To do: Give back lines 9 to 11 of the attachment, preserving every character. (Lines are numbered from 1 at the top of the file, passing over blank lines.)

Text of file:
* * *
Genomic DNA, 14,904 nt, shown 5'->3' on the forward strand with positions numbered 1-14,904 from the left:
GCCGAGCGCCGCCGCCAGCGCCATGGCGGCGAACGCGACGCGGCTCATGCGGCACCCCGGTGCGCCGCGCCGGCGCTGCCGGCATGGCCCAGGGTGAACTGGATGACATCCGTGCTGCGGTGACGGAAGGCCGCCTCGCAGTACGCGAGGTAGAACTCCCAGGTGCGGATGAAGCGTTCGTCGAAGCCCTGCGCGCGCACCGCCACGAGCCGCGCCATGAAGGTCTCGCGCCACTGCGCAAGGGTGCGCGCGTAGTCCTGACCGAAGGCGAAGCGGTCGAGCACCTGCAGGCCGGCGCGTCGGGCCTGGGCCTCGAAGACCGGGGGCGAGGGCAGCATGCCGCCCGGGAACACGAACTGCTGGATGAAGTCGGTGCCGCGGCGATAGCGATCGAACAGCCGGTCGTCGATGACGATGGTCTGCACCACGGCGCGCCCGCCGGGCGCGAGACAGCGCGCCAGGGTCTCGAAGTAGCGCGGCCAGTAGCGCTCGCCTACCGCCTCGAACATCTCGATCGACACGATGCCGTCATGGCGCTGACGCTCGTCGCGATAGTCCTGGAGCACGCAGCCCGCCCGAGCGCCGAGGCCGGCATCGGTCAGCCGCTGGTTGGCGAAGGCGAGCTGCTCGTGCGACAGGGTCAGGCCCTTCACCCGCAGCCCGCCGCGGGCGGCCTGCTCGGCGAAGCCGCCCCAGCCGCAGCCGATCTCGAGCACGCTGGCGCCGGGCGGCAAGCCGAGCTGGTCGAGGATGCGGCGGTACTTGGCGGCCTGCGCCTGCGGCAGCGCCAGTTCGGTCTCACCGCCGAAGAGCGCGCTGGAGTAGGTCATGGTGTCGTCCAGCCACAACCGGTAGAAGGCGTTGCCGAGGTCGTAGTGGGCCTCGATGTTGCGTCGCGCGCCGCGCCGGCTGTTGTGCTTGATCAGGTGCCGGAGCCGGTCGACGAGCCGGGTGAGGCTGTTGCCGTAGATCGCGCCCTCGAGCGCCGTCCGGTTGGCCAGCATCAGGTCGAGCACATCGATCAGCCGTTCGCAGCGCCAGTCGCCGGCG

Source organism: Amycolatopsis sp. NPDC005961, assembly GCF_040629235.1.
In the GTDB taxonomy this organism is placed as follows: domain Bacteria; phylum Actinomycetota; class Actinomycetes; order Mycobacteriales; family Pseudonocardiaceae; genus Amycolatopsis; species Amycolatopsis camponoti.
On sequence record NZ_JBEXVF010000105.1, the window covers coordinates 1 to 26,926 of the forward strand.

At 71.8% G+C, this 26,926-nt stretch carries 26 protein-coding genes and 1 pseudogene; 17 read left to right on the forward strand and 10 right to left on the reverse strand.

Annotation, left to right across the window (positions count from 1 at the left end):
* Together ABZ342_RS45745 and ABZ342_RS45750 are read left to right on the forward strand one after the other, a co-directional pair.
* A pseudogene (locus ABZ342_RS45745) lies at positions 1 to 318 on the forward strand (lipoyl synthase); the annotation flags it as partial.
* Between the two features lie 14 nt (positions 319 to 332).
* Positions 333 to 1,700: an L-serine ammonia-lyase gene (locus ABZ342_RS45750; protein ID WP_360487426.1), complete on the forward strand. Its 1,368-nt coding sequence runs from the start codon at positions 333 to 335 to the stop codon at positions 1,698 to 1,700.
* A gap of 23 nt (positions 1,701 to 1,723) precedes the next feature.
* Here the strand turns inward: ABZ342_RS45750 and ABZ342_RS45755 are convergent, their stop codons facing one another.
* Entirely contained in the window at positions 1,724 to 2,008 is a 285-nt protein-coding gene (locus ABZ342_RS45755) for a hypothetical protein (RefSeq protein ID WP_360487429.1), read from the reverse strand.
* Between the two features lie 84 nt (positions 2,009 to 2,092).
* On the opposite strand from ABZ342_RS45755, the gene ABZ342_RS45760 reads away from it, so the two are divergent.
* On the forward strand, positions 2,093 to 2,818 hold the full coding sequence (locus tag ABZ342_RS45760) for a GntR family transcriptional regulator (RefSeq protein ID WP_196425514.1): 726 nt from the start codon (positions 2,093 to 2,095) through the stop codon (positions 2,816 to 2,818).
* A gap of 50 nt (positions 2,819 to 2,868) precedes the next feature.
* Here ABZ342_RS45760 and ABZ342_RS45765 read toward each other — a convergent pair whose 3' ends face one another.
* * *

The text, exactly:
* A pseudogene (locus ABZ342_RS45745) lies at positions 1 to 318 on the forward strand (lipoyl synthase); the annotation flags it as partial.
* Between the two features lie 14 nt (positions 319 to 332).
* Positions 333 to 1,700: an L-serine ammonia-lyase gene (locus ABZ342_RS45750; protein ID WP_360487426.1), complete on the forward strand. Its 1,368-nt coding sequence runs from the start codon at positions 333 to 335 to the stop codon at positions 1,698 to 1,700.